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Social and Behavioral Aspects of Energy Use

Publication Type:

Journal Article

Source:

Annual Review of Energy and the Environment, Volume 18, Number 1, p.247-289 (1993)

URL:

http://scholar.google.com/scholar?as_q=Religion+and+Attitudes+Toward+the+Environment&as_authors=Greeley

Keywords:

energy and society, energy demand--human factors, energy in organizations, household energy consumption

Abstract:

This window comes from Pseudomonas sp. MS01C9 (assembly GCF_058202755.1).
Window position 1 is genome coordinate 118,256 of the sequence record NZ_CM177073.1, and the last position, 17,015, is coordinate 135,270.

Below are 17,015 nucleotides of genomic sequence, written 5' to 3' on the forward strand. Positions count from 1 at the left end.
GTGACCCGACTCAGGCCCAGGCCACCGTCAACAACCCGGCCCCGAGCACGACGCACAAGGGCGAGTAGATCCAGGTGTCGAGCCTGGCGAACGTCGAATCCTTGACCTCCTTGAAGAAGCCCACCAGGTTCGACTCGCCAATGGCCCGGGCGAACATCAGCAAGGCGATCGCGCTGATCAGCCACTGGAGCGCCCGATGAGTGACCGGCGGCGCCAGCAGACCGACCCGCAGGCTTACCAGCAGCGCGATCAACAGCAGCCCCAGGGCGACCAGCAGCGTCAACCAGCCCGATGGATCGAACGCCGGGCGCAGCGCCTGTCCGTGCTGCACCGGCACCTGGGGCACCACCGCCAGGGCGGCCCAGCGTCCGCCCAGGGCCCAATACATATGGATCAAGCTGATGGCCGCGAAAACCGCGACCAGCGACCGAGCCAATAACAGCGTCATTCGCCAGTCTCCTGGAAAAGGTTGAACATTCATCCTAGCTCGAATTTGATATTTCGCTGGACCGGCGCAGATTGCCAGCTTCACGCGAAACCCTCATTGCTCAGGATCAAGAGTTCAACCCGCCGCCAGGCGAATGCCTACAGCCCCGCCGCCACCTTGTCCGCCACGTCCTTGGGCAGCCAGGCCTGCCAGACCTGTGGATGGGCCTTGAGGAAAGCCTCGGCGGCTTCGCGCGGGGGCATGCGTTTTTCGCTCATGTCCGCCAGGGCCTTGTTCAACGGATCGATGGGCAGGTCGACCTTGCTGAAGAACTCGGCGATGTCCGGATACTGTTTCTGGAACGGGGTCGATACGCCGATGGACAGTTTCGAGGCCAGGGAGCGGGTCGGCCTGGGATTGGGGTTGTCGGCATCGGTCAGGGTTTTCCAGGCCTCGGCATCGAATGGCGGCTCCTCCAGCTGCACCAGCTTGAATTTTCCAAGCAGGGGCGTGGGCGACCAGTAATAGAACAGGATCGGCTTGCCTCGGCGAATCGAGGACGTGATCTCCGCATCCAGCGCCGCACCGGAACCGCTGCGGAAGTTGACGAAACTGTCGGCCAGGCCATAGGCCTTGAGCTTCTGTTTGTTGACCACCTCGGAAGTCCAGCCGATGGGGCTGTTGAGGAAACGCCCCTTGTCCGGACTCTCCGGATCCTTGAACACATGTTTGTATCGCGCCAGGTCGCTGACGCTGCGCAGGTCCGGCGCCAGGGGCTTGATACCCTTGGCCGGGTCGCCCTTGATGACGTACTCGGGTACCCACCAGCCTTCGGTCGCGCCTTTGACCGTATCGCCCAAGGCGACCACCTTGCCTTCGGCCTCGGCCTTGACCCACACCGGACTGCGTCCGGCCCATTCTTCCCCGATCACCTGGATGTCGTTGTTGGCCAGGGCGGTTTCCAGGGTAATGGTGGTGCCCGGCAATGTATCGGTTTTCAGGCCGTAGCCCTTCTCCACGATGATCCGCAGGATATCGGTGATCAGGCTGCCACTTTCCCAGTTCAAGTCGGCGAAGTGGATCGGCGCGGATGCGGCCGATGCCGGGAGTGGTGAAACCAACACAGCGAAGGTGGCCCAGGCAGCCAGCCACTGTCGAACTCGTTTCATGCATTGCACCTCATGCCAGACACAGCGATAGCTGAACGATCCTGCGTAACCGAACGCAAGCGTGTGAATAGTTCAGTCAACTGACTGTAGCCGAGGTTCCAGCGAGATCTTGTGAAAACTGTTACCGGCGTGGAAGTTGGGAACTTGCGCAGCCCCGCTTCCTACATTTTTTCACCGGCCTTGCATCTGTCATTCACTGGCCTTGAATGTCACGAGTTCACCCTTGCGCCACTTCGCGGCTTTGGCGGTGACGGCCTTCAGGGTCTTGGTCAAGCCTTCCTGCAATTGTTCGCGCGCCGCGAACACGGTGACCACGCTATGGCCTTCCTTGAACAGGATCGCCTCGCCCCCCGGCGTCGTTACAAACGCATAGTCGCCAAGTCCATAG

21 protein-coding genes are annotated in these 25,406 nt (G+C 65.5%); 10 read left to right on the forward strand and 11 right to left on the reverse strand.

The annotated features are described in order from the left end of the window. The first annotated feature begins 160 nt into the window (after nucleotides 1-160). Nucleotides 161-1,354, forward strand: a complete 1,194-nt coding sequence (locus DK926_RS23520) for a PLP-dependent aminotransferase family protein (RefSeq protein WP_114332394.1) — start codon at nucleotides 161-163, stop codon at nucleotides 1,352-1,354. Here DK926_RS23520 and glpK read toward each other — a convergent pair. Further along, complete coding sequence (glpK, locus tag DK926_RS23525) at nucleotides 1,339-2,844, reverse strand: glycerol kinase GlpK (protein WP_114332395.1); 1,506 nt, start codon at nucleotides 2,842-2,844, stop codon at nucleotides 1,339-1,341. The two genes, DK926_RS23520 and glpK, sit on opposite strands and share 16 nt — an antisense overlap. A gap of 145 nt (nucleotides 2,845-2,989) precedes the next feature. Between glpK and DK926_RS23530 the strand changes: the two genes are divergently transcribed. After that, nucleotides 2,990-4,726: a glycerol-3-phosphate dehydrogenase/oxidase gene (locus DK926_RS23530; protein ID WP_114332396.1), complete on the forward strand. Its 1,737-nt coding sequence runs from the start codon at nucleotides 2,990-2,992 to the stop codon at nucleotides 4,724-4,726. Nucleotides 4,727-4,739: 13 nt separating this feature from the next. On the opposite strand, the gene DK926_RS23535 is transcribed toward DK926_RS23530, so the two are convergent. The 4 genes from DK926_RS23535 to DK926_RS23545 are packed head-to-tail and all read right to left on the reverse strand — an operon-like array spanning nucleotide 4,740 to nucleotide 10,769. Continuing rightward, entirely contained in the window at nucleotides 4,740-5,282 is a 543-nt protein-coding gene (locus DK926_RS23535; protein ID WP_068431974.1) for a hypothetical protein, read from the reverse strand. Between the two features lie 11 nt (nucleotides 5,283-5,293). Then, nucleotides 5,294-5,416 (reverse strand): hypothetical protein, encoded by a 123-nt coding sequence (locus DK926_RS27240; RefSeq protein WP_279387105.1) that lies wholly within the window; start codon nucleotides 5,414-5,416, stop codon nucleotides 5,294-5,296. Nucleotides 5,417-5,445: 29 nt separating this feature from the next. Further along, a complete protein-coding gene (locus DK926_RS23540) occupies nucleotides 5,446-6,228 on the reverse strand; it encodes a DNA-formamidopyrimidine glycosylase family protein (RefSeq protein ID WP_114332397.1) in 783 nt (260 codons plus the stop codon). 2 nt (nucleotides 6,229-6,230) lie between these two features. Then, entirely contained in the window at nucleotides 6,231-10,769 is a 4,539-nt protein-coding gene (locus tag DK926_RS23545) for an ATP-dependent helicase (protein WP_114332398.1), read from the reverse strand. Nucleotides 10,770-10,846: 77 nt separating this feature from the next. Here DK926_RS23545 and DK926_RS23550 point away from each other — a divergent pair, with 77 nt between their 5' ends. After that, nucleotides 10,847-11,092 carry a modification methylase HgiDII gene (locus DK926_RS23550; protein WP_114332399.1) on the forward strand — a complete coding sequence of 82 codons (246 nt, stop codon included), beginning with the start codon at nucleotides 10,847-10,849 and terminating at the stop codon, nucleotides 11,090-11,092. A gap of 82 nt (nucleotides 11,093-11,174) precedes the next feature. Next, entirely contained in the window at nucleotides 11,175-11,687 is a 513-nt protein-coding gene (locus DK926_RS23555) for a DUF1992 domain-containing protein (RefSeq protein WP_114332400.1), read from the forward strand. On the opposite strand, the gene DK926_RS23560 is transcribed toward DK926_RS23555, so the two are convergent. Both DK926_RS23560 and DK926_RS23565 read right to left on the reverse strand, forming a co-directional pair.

The role of human social behavior has been largely overlooked in energy analysis, despite the fact that it significantly amplifies and dampens the effects of technology-based efficiency improvements. Noting this fact, Schipper concludes with some irony that: "...those of us who call ourselves energy analysts have made a mistake... we have analyzed energy. We should have analyzed human behavior." Although scattered across social science disciplines, a body of research concerned with human factors in energy use does exist that can be applied in energy analysis. This chapter reviews that literature. Its primary focus is on household consumption--the area where most behavioral research has concentrated--but it also considers macro-social consumptionp rocesses. The review is divided into seven sections in which the following topics are discussed: behavior and variability in consumption; public opinion and conservation attitudes; price and information; billing and rates; consumer knowledge and the social contexts of consumption; micro-behavioral studies of actor-building-technology systems; and the macro-social organization of energy use. It concludes with a discussion of knowledge gaps and limits to the expansion of needed research.